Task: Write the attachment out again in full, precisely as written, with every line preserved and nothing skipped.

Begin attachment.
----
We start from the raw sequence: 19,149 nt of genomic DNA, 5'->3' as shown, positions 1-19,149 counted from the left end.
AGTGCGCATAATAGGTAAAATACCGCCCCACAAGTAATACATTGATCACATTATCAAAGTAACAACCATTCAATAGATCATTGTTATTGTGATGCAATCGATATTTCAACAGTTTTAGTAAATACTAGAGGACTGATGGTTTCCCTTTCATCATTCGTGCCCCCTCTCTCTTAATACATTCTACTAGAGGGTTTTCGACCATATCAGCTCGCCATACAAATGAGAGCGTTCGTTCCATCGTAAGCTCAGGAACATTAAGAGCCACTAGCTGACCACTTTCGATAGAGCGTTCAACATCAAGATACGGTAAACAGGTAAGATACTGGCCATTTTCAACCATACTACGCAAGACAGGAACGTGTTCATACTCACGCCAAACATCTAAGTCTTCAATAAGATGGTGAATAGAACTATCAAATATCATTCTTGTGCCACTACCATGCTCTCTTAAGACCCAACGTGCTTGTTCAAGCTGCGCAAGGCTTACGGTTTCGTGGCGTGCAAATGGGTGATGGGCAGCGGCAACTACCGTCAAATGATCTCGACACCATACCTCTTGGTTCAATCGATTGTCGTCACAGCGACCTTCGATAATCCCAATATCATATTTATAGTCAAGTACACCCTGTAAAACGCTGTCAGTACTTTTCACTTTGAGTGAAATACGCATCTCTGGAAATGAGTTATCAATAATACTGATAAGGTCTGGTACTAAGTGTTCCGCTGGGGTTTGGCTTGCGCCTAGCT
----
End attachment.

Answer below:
We start from the raw sequence: 19,149 nt of genomic DNA, 5'->3' as shown, positions 1-19,149 counted from the left end.
AGTGCGCATAATAGGTAAAATACCGCCCCACAAGTAATACATTGATCACATTATCAAAGTAACAACCATTCAATAGATCATTGTTATTGTGATGCAATCGATATTTCAACAGTTTTAGTAAATACTAGAGGACTGATGGTTTCCCTTTCATCATTCGTGCCCCCTCTCTCTTAATACATTCTACTAGAGGGTTTTCGACCATATCAGCTCGCCATACAAATGAGAGCGTTCGTTCCATCGTAAGCTCAGGAACATTAAGAGCCACTAGCTGACCACTTTCGATAGAGCGTTCAACATCAAGATACGGTAAACAGGTAAGATACTGGCCATTTTCAACCATACTACGCAAGACAGGAACGTGTTCATACTCACGCCAAACATCTAAGTCTTCAATAAGATGGTGAATAGAACTATCAAATATCATTCTTGTGCCACTACCATGCTCTCTTAAGACCCAACGTGCTTGTTCAAGCTGCGCAAGGCTTACGGTTTCGTGGCGTGCAAATGGGTGATGGGCAGCGGCAACTACCGTCAAATGATCTCGACACCATACCTCTTGGTTCAATCGATTGTCGTCACAGCGACCTTCGATAATCCCAATATCATATTTATAGTCAAGTACACCCTGTAAAACGCTGTCAGTACTTTTCACTTTGAGTGAAATACGCATCTCTGGAAATGAGTTATCAATAATACTGATAAGGTCTGGTACTAAGTGTTCCGCTGGGGTTTGGCTTGCGCCTAGCT